Association between plasminogen activator inhibitor-1 in young adulthood and nonalcoholic fatty liver disease in midlife: CARDIA

Patrick T. Campbell, Lisa B. VanWagner, Laura A. Colangelo, Cora E. Lewis, Anne Henkel, Veeral H. Ajmera, Donald M. Lloyd-Jones, Douglas E. Vaughan, Sadiya S. Khan*

*Corresponding author for this work

Research output: Contribution to journalArticlepeer-review

2 Scopus citations

Abstract

Background: Prior studies have demonstrated a cross-sectional association between elevated plasminogen activator inhibitor-1 (PAI-1) levels and nonalcoholic fatty liver disease (NAFLD). However, there are no prospective longitudinal assessments of the association between PAI-1 and NAFLD. We aimed to describe the association between PAI-1 levels in early adulthood with NAFLD in midlife. Methods: Among the 5115 participants in the coronary artery risk development in young adults (CARDIA) study, participants were randomly selected from a subset that was free of obesity, diabetes and hypertension at the 1992-1993 exam and attended the 2005-2006 exam (n = 996). A subset of participants (n = 896) also had CT liver fat measured (2010-2011). Participants with secondary causes of steatosis were excluded (n = 87). NAFLD was defined as liver attenuation ≤51 Hounsfield units. Logistic regression models assessed the association between PAI-1 and NAFLD. Results: Of 809 participants, 53% were female, 37% black with a mean age of 32 years. Median PAI-1 level at 1st assessment (1992-1993) was 23.4 ng/mL among participants with NAFLD vs 11.9 ng/mL among those without NAFLD (P '.0001). Median PAI-1 level at 2nd assessment (2005-2006) was 55.6 ng/mL among participants with NAFLD vs 19.5 ng/mL among those without NAFLD (P '.0001). Higher PAI-1 levels were independently associated with NAFLD (1st assessment adjusted OR [AOR] 2.16 per 1 standard deviation higher log(PAI-1) level (95% confidence interval [CI] 1.63-2.85); 2nd assessment AOR 2.71 (95% CI 2.03-3.61)). Conclusions: Plasma PAI-1 levels in young adulthood were independently associated with NAFLD in midlife. Further studies may indicate whether PAI-1 plays a role in NAFLD pathophysiology.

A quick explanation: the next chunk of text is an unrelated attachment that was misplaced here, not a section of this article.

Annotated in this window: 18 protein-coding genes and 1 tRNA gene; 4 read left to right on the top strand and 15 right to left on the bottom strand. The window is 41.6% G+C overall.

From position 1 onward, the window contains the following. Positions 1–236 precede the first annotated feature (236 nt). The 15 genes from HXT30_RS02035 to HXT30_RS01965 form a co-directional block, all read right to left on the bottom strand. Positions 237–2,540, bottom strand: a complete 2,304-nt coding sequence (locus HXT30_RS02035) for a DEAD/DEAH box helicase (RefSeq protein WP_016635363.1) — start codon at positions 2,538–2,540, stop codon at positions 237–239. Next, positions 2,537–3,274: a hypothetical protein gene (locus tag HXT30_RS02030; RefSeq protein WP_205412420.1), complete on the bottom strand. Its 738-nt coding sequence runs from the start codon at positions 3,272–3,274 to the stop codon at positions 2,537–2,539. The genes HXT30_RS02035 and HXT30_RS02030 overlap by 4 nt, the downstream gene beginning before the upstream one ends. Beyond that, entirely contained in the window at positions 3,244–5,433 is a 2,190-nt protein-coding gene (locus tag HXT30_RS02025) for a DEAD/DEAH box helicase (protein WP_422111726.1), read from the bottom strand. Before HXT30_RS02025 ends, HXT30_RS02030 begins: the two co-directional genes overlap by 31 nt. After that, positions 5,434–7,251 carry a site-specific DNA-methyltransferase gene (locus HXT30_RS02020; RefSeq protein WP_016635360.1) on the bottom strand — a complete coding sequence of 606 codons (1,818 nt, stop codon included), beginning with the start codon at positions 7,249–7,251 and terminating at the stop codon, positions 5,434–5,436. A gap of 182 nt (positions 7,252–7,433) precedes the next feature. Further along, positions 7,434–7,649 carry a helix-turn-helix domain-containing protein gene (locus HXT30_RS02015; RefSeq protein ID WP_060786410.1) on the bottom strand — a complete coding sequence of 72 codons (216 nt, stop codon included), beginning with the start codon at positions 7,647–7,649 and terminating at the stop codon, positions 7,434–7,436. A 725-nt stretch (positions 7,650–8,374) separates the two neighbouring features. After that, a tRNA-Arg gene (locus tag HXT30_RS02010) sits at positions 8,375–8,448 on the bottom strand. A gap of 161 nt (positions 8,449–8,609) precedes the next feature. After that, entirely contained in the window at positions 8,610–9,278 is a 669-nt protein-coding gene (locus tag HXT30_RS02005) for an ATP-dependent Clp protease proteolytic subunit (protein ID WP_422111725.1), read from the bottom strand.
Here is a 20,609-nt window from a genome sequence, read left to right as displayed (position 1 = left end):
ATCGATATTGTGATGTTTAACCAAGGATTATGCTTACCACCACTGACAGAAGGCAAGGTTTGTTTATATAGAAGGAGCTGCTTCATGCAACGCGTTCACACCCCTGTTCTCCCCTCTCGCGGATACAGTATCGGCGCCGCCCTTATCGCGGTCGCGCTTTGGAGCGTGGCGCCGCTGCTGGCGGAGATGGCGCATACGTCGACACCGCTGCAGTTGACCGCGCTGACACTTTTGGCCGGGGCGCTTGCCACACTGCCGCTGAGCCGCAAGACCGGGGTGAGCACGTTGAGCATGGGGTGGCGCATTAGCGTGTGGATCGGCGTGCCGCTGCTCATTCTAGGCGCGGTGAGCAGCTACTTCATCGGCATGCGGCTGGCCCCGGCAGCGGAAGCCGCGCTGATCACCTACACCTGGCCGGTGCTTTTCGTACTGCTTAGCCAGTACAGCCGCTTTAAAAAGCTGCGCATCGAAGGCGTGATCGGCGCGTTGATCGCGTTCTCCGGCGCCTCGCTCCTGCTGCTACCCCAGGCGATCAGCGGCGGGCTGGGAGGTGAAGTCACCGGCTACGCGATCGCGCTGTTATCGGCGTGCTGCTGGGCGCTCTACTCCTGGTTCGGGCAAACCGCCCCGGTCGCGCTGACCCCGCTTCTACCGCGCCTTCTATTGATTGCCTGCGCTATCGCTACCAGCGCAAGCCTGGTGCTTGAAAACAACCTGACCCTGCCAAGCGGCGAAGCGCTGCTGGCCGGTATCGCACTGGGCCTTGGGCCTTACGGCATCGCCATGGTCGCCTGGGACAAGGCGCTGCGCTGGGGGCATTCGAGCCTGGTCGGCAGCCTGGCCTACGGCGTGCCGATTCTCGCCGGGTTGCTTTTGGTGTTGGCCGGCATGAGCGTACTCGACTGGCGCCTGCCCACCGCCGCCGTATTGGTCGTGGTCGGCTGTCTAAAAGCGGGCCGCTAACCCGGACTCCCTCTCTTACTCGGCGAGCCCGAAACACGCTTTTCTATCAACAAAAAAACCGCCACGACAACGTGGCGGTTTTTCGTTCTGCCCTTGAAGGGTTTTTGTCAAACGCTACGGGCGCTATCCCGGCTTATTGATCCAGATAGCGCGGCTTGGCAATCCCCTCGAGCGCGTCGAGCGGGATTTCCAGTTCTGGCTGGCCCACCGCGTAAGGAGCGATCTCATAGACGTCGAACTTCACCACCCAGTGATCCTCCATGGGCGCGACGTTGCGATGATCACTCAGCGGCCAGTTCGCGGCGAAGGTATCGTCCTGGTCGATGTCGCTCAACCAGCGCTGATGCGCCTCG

Original languageEnglish (US)
Pages (from-to)1111-1120
Number of pages10
JournalLiver International
Volume40
Issue number5
DOIs
StatePublished - May 1 2020

Keywords

  • computed tomography
  • hepatic
  • metabolic syndrome
  • obesity
  • steatosis

ASJC Scopus subject areas

  • Hepatology

Fingerprint Dive into the research topics of 'Association between plasminogen activator inhibitor-1 in young adulthood and nonalcoholic fatty liver disease in midlife: CARDIA'. Together they form a unique fingerprint.

Cite this